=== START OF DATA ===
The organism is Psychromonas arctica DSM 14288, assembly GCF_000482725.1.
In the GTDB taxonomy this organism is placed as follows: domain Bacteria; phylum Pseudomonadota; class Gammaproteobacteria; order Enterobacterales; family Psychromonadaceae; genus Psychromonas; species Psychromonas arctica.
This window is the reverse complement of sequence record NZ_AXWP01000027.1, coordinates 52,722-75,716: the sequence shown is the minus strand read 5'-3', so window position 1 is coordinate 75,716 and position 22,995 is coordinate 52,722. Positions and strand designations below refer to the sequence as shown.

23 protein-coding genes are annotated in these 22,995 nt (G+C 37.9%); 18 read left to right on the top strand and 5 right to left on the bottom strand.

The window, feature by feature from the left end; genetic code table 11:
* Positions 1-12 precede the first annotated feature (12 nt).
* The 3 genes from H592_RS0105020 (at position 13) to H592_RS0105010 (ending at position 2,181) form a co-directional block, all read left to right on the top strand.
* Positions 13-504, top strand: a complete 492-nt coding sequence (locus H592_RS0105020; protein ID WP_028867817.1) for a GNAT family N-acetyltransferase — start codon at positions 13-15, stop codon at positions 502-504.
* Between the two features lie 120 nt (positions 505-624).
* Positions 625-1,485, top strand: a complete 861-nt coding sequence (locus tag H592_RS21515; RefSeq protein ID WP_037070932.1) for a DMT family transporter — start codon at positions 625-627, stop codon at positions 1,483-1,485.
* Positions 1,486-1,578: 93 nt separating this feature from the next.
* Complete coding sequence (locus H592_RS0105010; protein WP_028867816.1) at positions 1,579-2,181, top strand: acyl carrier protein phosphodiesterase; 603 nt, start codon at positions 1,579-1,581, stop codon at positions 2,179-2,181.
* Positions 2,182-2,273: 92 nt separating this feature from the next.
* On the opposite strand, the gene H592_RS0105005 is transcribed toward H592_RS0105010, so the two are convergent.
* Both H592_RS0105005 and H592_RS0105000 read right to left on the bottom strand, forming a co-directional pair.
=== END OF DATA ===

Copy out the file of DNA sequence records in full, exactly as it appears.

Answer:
The organism is Psychromonas arctica DSM 14288, assembly GCF_000482725.1.
In the GTDB taxonomy this organism is placed as follows: domain Bacteria; phylum Pseudomonadota; class Gammaproteobacteria; order Enterobacterales; family Psychromonadaceae; genus Psychromonas; species Psychromonas arctica.
This window is the reverse complement of sequence record NZ_AXWP01000027.1, coordinates 52,722-75,716: the sequence shown is the minus strand read 5'-3', so window position 1 is coordinate 75,716 and position 22,995 is coordinate 52,722. Positions and strand designations below refer to the sequence as shown.

23 protein-coding genes are annotated in these 22,995 nt (G+C 37.9%); 18 read left to right on the top strand and 5 right to left on the bottom strand.

The window, feature by feature from the left end; genetic code table 11:
* Positions 1-12 precede the first annotated feature (12 nt).
* The 3 genes from H592_RS0105020 (at position 13) to H592_RS0105010 (ending at position 2,181) form a co-directional block, all read left to right on the top strand.
* Positions 13-504, top strand: a complete 492-nt coding sequence (locus H592_RS0105020; protein ID WP_028867817.1) for a GNAT family N-acetyltransferase — start codon at positions 13-15, stop codon at positions 502-504.
* Between the two features lie 120 nt (positions 505-624).
* Positions 625-1,485, top strand: a complete 861-nt coding sequence (locus tag H592_RS21515; RefSeq protein ID WP_037070932.1) for a DMT family transporter — start codon at positions 625-627, stop codon at positions 1,483-1,485.
* Positions 1,486-1,578: 93 nt separating this feature from the next.
* Complete coding sequence (locus H592_RS0105010; protein WP_028867816.1) at positions 1,579-2,181, top strand: acyl carrier protein phosphodiesterase; 603 nt, start codon at positions 1,579-1,581, stop codon at positions 2,179-2,181.
* Positions 2,182-2,273: 92 nt separating this feature from the next.
* On the opposite strand, the gene H592_RS0105005 is transcribed toward H592_RS0105010, so the two are convergent.
* Both H592_RS0105005 and H592_RS0105000 read right to left on the bottom strand, forming a co-directional pair.